Today's Visions of the Science of Tomorrow

[ Fri. Jan. 3. 2003 ]

At the end of every year, John Brockman, a literary agent and the publisher of, a Web site devoted to science, poses a question to leading scientists, writers and futurists. In 2002, he asked respondents to imagine that they had been nominated as White House science adviser and that President Bush had sought their answer to ''What are the pressing scientific issues for the nation and the world, and what is your advice on how I can begin to deal with them?'' Here are excerpts of some of the responses.

Mapping the Planet

Over the last decade, the human genome project has laid the foundation for a comprehensive understanding of human biology. The translation of the new understanding into cures for human diseases will be a slow and difficult process.

Meanwhile, a new century has begun. It is time to begin a bold new initiative in biology: a planetary genome sequencing project to identify all the segments of the genomes of all the millions of species that live together on the planet.

This would require, first, the aggressive development of new technology for deciphering genes, comparable to the development of computer technology during the last half century, so that the cost of sequencing genes can continue to fall as rapidly as the cost of computing.

The goal would be to complete the sequencing of the biosphere within less than half a century, at a cost comparable with the cost of the human genome. This project would bring an enormous increase in understanding of the ecology of the planet, which could then be translated into practical measures to sustain and improve the environment while allowing continued rapid economic development. It could also lead to the stabilization of the atmosphere and the climate. Let this century be the century of cures for planetary as well as human diseases.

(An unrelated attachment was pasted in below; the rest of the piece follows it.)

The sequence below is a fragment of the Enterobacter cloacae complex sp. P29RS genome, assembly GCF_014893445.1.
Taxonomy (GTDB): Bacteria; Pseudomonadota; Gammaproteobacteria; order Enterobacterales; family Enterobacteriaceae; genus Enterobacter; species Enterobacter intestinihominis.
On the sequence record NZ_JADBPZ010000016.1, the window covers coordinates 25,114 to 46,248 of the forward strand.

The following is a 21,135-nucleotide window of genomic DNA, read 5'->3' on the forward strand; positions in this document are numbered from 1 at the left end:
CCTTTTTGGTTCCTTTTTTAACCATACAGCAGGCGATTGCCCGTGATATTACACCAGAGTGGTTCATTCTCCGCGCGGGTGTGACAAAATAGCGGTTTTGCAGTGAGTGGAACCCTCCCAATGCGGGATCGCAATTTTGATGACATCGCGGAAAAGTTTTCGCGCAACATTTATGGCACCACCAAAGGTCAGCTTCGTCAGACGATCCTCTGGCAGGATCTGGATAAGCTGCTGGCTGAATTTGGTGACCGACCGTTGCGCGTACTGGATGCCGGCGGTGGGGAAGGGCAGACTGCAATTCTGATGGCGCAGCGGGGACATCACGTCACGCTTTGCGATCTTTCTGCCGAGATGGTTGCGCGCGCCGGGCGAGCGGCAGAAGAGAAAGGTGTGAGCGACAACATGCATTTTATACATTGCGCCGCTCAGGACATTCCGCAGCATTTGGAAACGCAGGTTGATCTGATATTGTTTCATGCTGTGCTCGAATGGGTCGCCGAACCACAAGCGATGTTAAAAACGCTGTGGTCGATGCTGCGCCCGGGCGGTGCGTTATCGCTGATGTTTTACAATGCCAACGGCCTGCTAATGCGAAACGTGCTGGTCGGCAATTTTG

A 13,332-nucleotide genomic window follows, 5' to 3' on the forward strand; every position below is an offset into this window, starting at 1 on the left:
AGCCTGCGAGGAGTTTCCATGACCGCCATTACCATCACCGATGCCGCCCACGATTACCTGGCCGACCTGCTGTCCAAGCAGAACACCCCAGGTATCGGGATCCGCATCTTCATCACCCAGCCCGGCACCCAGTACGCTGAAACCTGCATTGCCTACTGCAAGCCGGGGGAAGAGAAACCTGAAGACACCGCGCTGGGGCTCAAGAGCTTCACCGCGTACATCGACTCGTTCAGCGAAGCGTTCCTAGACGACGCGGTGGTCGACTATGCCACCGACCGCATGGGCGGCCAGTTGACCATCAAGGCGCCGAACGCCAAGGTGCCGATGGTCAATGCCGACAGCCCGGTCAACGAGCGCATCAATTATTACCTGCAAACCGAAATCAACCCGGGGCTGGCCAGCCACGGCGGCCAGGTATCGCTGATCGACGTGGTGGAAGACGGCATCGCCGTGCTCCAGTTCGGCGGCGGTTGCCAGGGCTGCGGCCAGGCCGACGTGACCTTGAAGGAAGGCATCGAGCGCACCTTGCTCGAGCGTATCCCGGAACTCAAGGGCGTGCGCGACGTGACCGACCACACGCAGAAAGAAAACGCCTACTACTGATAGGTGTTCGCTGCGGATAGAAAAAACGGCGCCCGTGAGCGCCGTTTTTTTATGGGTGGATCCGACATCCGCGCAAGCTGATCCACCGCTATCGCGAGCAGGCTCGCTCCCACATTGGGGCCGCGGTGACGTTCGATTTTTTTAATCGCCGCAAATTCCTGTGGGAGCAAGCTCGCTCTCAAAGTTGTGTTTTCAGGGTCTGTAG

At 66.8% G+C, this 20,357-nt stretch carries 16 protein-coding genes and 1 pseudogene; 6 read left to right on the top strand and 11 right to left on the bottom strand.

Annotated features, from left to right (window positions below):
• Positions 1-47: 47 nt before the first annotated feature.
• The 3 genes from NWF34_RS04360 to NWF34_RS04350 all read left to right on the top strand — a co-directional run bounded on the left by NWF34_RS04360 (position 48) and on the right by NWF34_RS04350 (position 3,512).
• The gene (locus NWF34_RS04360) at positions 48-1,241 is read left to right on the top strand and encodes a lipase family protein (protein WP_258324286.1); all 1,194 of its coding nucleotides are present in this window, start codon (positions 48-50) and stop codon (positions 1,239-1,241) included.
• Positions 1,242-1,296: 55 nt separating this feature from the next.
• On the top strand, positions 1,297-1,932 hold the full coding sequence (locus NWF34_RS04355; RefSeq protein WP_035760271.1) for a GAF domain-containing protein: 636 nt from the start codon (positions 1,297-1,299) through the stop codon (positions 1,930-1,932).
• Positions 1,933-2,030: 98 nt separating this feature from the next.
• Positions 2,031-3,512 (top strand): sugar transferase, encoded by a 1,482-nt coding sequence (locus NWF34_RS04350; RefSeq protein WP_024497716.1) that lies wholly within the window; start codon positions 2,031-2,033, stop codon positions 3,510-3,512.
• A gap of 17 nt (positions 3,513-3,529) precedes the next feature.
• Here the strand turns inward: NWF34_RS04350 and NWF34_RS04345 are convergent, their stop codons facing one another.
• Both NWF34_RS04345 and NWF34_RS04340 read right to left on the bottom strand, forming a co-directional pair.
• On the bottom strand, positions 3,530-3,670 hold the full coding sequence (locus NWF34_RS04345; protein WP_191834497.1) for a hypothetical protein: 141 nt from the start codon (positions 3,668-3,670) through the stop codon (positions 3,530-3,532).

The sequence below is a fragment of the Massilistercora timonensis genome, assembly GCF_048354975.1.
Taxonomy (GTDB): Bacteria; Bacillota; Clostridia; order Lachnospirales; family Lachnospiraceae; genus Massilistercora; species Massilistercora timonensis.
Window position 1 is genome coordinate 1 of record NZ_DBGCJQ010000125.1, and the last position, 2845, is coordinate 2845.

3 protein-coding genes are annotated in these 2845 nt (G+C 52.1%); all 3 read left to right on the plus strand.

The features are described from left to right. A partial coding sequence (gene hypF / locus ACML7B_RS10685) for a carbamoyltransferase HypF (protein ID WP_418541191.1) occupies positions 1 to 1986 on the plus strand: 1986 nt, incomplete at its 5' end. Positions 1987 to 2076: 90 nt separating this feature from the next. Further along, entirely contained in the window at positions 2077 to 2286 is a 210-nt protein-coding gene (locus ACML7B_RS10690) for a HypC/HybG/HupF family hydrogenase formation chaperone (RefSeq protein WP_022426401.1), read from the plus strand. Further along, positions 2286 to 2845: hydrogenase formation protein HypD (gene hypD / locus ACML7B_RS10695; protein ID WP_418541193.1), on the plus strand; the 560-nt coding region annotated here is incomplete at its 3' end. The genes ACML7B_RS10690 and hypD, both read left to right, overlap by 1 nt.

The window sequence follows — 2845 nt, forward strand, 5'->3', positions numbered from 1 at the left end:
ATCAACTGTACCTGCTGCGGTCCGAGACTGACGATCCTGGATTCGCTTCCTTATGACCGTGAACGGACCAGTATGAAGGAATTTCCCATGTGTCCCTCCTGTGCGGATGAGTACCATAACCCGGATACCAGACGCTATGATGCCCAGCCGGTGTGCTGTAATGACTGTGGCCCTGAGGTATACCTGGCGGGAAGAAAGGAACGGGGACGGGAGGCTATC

-- Freeman Dyson, retired professor of physics, Institute for Advanced Study, Princeton, N.J.

Professor PlayStation

While American schools are notoriously underserving their students, American children are rushing home from class to learn how to succeed in the alternative universes of video games. They spend dozens of hours every week exploring virtual worlds, each with its own set of rules. Barring a complete overhaul of our schools, makers of game systems like Nintendo and PlayStation will continue to be the most successful institutions when it comes to captivating young minds.

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